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GEORGE: Jingoism, nationalism and other silly stories

September 11, 2018 - 12:06 PM

 


OPINION


I grew up in a time when young boys played that perennial favourite pastime, Cowboys and Indians. 

Its popularity was surpassed only by dirt clump wars. Unlike dirt clump wars though, playing cowboys and indians was much more acceptable to those arbiters of what is good for young boys, their mothers. Especially those mothers who had recently had the privilege of wiping a bloody nose and scraping embedded dirt out of a nostril.

"Cowboys and Indians" was seen as good clean fun in comparison. It was socially acceptable. And therein lies the problem. The social acceptance came after a long and hard-fought propaganda campaign that taught us to see indians as filthy savages and cowboys as the bringers of law and a particular form of order to "wild" lands, untamed wilderness just itching for the surveyor and a plow.

The stories were legion. Books, the stage, the screen, newspaper articles and columns; all brought us the same ideas wrapped neatly in a bow. The "civilized" folk came to town and made the very best world ever. The "savages" would be broken to the wheel of our way of life or exterminated and all would be well. In the small town I grew up in, even the indians wanted to be the cowboys.

Another word for those stories is bullshit. In reality, it was genocide most foul. There were more deaths than the Holocaust. There may have been many more. Scholars can't decide as some see evidence for as many as eighty million, ten times more bodies than King Leopold's colonial exploits in the Belgian Congo, with others pegging it at ten million or so. It also depends on whether you include those killed by disease in the years between 1500 and 1600 in your tally.

In Canada, we managed to avoid the outright savagery of the Americans in dealing with the 'indian problem'. But our methods of stealing the land and breaking their existing culture were no less effective.

To move public sentiment and what is socially acceptable from reality to the stories we grew up with took time, effort, and most importantly, the conscious will of regular people. Leaders and bureaucracies may have laid the groundwork for the rollout of this campaign but it couldn't have gone anywhere without the active participation of the writers, producers, actors, editors, fathers, mothers, and yes, even the little boys. Especially the little boys.

What is right and what is wrong?

Every one of us can come up with a handful of justifications and excuses for our colonial history. There are too many of these in circulation to even begin to refute them all as the BS they are. The propaganda job was masterful and has been running for a long time. At the end of the day, it has taken absolutely brutal and murderous behaviour and infused it with sufficient virtue to make it socially acceptable. The "bad guys" have become the "good guys" and vice versa.

It now appears there is no longer a need for propaganda or social acceptance.

The U.S. government has given up any pretence whatsoever of doing anything to make anyone think they are the "good guys". Anyone who has been paying attention to the last fifty years already knows that but now they aren't even trying. The administration has announced that they are seeking sanctions against the judges of the International Criminal Court (ICC). The stated reason is that it is in retaliation for those judges' willingness to entertain the idea of the court examining the evidence for war crimes committed by the American military in Afghanistan.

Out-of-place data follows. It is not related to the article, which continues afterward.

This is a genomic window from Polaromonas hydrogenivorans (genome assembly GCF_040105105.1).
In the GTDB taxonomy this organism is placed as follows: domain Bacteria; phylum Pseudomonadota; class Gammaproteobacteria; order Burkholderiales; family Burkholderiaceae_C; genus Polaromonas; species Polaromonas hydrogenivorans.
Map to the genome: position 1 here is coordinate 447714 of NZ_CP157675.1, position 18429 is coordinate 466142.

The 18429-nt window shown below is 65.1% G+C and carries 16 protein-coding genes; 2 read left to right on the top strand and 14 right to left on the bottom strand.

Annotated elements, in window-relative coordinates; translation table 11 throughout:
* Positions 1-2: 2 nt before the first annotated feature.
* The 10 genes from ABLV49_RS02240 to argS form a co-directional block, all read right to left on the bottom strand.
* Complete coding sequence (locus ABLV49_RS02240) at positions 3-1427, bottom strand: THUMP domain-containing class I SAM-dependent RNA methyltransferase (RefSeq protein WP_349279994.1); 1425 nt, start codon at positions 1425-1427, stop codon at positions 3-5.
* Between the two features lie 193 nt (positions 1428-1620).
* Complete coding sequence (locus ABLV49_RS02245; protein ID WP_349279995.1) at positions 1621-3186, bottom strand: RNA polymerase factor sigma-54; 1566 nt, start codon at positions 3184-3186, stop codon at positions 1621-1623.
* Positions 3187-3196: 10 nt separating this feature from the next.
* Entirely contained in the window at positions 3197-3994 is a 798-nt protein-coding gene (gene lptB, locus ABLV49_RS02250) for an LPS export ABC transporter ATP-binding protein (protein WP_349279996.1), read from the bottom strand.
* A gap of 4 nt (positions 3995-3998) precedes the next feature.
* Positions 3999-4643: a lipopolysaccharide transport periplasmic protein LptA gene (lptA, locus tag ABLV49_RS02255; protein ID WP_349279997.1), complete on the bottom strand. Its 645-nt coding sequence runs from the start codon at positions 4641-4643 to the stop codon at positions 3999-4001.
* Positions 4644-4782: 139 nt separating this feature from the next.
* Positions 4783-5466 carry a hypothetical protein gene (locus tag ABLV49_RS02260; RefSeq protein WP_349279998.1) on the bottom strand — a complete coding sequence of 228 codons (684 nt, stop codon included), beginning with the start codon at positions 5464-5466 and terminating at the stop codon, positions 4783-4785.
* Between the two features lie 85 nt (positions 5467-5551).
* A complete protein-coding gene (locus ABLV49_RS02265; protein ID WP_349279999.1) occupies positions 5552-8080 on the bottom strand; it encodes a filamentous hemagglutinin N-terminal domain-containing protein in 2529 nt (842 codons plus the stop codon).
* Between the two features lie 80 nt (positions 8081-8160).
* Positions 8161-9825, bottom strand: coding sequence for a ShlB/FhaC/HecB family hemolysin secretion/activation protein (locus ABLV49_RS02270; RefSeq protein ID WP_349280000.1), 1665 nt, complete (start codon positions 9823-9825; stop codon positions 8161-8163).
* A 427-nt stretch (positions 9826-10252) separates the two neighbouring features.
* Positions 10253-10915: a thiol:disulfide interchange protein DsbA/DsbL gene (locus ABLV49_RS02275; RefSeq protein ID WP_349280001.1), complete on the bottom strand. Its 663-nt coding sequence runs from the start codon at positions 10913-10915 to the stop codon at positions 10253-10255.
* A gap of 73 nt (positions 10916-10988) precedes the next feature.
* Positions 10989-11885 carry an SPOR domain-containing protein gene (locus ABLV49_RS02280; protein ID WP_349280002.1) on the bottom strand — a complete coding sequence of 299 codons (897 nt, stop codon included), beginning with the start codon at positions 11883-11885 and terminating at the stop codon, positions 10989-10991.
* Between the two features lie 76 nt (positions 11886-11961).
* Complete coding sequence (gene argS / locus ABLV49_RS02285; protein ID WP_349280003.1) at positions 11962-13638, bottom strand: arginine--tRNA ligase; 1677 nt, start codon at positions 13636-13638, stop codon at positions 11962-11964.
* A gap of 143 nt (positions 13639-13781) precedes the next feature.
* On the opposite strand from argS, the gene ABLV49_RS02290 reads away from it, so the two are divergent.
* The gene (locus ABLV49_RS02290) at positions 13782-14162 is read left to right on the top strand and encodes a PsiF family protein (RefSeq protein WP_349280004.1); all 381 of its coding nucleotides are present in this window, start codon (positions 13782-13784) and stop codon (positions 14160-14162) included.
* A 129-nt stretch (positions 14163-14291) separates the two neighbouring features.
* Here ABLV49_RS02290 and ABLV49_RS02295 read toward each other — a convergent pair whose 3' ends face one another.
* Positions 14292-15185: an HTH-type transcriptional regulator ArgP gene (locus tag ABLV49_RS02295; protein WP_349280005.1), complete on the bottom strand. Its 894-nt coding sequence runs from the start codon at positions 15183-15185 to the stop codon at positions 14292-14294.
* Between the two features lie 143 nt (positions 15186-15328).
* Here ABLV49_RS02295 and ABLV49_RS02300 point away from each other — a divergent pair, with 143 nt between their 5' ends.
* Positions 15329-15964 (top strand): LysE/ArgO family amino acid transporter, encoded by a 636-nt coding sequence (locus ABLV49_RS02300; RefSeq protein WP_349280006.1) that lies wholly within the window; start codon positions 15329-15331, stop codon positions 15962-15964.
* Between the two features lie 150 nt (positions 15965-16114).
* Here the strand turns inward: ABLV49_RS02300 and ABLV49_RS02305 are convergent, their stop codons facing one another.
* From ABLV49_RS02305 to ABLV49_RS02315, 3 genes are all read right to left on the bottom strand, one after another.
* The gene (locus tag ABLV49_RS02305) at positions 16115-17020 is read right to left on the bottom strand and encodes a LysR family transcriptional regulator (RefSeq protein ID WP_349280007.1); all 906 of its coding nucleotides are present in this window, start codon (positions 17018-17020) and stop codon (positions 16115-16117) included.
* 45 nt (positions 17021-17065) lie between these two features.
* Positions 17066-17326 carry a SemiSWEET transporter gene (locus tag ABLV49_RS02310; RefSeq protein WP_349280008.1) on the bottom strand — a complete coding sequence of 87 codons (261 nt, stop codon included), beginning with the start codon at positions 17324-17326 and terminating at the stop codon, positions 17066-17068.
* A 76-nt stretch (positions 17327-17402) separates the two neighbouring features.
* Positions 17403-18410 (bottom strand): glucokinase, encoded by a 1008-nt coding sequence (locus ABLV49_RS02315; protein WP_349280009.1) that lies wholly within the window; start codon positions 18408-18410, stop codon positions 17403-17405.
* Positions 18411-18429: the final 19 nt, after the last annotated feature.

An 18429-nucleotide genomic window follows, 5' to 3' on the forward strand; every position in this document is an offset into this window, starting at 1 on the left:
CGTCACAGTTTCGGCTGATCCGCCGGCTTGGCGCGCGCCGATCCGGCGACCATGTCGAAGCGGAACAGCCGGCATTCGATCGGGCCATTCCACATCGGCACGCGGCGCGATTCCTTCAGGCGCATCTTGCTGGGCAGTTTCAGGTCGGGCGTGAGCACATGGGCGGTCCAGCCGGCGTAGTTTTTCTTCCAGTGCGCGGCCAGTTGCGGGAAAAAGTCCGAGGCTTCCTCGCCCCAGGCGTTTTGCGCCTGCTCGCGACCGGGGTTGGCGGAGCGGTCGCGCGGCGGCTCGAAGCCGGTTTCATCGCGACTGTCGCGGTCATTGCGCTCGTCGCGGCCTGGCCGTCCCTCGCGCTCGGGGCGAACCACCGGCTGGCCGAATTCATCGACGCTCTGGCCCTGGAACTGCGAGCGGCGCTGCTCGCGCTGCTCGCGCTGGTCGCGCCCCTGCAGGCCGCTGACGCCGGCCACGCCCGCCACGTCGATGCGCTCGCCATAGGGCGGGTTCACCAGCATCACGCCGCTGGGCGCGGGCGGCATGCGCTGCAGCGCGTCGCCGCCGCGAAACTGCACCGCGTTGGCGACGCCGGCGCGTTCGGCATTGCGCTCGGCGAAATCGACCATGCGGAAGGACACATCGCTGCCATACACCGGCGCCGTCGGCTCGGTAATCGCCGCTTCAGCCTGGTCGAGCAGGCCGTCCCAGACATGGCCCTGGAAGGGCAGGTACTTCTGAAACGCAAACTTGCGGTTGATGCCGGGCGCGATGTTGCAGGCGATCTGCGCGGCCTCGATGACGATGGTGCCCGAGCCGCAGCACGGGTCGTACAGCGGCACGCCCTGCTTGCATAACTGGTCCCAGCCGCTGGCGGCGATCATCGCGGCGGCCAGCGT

Now there has been some effort over the years by the U.S. to discredit the ICC but none of it has really stuck. They see this body, like the U.N., as an unwarranted infringement on their right to be a sovereign nation, an empire, and in general a bunch of warmongerers. If we allow them to take this position, where would it leave the people from countries in Africa or the Middle East when their leadership tries to pull the same stuff as cover for their own savagery? Where would this twaddle have left the people of Serbia, a use of the ICC that the U.S. had no problem with at the time?

"The United States will use any means necessary to protect our citizens and those of our allies from unjust prosecution by this illegitimate court," Bolton said.

Now change "United States" to "Germany" and "Bolton" to "Goebbels" or "von Ribbentrop" and you will see what I mean.

Since World War II aggressive war has been seen as one of the worst possible crimes against humanity. The ICC is a response to that. 139 nation states, including the United States signed on to the Rome Statute, the idea that the ICC was the legitimate venue to prosecute war crimes. 118 of those nations ratified the agreement, including Canada (but not the U.S.). Illegitimate court? I think not.

Is might all that matters? Is even the pretense of "right" simply too much for us anymore? The ICC performs a needed function in our violent world. The U.S. seems to think that it is above the law when it comes to war crimes. 

I can only hope that Canadians can see past the silly stories to what is actually right or wrong in this case. If we cannot, I fear that we risk finding ourselves, as a nation, on the wrong side of history.

— Chris George believes one measure of a just society is found in how well it balances fiscally conservative economics with social responsibility and environmental soundness in all of its living arrangements.


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